SUPERVISOR: Great, and you’re going to do this by having them read a variety of prime sources.

TEACHER: This approach is new to me you know. I am a little uncomfortable in my questioning. I’m not sure if my questioning is high level enough to draw out this kind of thinking.

SUPERVISOR: Ok, why don’t I pay most of my attention to scripting your questioning?

TEACHER: Sounds good.

Now, this is in contrast to supervisor reviewing the lesson plan, nailing down the teacher’s objectives and then on the observation, writing everything-everything that the teacher does from scratching her nose, to sneezing.

Clearly, the focused precise targeted approach over time will help coach a teacher to acquire the spectrum of skills and practices to optimize students’ learning.

How does this and the next several entries relate to systems thinking and systemic reform of education? In this case we’re talking mostly about Team Learning and also about Personal Mastery and Shared Vision. (We’re always talking about Shared Vision!)

Having an inquiry-based dialogue and exchange about the qualities and elements of a good lesson and / or unit design is clearly about Team Learning for you see, the assumption in this Discipline is that the organization has striven, through a variety of means to acculturate its citizens / stakeholders to have co-mastered the principles of great lesson design and implementation. The mindset (as in Mental Models?) that the supervisor has a monopoly on all things instructional and the teacher is merely the serf-implementor of a given lesson is just pretty silly if not absurd. Better it would be, no, that both observOR and observEE can both talk the same talk and exchange a meaningful analysis between them rather than one where the observOR talks / coaches “down” to the observEE? That’s called dialogue.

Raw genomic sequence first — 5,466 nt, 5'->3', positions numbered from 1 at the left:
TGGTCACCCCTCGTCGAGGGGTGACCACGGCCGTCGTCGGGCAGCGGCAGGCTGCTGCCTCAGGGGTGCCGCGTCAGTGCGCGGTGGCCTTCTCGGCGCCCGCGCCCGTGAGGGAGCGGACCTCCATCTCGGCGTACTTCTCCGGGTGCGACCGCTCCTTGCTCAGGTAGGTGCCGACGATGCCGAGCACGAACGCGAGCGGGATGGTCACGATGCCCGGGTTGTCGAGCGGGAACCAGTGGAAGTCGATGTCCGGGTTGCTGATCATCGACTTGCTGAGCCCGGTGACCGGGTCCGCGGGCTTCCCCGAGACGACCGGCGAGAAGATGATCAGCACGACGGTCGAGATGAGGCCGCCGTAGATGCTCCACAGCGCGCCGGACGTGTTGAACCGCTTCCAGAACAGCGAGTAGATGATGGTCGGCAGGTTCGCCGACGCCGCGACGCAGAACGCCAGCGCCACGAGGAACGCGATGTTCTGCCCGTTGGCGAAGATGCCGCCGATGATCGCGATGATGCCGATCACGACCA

Personal Mastery is all about the organization’s obligation to make meaningful and effective attempts to “grow” their citizen / stakeholders by providing opportunities for or supporting the stakeholder’s own attempts to learn their craft and to excel in it. In this case, we’re talking about the teacher’s diagnosis, whether generated by the supervisor’s coaching or through their own self-analysis, that there are holes in the (w)hole of their teaching skills.

A good observation, undergirded by all participants’ recognition in and commitment to sound teaching principles, will provide the opportunities for the system of exemplary teaching to improve on itself when it needs to improve on itself.